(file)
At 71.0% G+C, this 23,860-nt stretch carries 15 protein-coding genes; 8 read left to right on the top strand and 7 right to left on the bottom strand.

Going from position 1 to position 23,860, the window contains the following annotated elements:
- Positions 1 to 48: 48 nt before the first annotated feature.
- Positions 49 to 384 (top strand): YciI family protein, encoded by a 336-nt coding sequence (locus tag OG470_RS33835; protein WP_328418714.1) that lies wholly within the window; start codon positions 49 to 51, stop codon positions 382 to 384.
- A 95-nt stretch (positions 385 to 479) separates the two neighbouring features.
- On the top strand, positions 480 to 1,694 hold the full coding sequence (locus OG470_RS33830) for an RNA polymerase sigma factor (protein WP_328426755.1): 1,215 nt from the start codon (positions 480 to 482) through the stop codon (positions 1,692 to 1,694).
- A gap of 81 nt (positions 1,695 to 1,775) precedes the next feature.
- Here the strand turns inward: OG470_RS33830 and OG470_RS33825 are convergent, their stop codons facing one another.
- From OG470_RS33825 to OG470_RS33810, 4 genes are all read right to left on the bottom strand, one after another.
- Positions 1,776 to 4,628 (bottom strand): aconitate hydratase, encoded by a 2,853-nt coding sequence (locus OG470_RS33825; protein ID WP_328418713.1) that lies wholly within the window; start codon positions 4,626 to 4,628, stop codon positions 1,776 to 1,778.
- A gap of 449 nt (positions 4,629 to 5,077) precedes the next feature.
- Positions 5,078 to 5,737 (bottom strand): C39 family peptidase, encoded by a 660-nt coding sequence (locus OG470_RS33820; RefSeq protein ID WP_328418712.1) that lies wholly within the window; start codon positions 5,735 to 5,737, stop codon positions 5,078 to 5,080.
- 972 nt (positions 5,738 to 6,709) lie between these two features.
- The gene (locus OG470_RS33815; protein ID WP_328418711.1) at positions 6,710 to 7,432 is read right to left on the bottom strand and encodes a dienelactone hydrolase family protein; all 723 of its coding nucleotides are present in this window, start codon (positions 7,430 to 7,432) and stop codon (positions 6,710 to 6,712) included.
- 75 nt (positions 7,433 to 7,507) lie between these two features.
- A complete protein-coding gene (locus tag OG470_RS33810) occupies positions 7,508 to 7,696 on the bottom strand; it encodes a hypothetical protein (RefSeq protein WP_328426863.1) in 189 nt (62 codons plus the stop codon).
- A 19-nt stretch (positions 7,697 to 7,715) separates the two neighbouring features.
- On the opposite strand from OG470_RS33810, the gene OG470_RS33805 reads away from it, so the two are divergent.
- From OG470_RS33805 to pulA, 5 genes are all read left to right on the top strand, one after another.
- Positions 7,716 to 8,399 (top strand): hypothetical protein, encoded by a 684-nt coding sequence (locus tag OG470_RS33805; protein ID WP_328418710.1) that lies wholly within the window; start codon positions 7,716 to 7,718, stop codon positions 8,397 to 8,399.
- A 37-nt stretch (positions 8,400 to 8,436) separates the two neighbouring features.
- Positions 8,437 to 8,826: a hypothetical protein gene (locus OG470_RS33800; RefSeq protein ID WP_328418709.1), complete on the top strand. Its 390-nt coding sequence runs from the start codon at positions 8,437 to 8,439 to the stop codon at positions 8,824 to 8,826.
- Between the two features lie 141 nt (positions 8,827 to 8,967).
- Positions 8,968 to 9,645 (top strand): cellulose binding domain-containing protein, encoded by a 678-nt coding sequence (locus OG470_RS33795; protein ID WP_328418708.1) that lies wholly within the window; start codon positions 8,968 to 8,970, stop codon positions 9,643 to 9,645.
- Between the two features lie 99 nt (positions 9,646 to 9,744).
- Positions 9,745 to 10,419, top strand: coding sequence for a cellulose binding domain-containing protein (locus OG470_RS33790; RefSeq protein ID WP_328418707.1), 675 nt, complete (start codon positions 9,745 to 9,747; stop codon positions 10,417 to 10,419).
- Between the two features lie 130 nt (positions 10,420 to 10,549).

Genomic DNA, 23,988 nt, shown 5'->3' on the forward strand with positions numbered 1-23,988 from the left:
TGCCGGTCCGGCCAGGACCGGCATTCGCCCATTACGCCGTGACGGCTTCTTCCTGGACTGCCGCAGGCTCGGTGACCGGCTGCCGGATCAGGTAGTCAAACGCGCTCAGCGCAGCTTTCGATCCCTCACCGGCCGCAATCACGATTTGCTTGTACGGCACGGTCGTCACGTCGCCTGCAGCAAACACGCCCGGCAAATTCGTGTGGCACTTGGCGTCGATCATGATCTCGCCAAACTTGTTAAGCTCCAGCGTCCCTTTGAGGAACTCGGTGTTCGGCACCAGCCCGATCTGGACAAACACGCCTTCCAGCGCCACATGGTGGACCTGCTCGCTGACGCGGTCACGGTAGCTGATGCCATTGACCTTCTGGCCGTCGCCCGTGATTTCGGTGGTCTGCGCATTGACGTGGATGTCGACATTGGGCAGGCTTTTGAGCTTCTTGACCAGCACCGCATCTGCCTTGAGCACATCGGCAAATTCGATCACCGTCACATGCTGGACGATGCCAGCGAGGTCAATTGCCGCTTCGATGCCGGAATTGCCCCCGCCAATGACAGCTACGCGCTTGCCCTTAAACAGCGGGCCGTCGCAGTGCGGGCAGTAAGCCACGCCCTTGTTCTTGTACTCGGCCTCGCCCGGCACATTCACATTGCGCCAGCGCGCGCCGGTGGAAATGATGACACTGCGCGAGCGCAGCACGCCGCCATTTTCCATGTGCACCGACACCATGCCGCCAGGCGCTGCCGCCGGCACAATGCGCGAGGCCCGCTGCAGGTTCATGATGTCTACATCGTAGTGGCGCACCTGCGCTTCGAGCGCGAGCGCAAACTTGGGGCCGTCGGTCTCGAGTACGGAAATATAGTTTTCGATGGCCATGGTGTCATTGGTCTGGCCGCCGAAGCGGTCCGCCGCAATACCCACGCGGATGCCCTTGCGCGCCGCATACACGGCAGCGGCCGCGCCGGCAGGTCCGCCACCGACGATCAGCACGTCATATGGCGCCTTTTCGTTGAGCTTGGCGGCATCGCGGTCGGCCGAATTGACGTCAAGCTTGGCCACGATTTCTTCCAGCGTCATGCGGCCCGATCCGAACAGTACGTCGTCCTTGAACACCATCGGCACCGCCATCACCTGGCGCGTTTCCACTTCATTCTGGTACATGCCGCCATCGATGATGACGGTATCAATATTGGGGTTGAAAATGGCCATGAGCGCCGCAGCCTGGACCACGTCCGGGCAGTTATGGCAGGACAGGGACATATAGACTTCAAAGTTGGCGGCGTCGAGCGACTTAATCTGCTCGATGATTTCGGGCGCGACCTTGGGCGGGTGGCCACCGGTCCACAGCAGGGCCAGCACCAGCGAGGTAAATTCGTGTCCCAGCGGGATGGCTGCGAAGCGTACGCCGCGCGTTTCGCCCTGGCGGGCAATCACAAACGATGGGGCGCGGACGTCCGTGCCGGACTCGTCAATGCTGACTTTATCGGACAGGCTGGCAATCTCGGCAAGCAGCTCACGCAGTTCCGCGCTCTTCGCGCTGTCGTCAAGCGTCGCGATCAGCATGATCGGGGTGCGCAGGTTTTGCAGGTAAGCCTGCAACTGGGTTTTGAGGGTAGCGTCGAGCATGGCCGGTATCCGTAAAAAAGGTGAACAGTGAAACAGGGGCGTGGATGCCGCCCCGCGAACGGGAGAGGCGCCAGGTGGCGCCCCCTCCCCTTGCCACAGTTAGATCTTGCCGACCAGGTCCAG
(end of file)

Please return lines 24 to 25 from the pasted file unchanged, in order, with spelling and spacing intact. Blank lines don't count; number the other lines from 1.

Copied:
- Positions 8,968 to 9,645 (top strand): cellulose binding domain-containing protein, encoded by a 678-nt coding sequence (locus OG470_RS33795; protein ID WP_328418708.1) that lies wholly within the window; start codon positions 8,968 to 8,970, stop codon positions 9,643 to 9,645.
- Between the two features lie 99 nt (positions 9,646 to 9,744).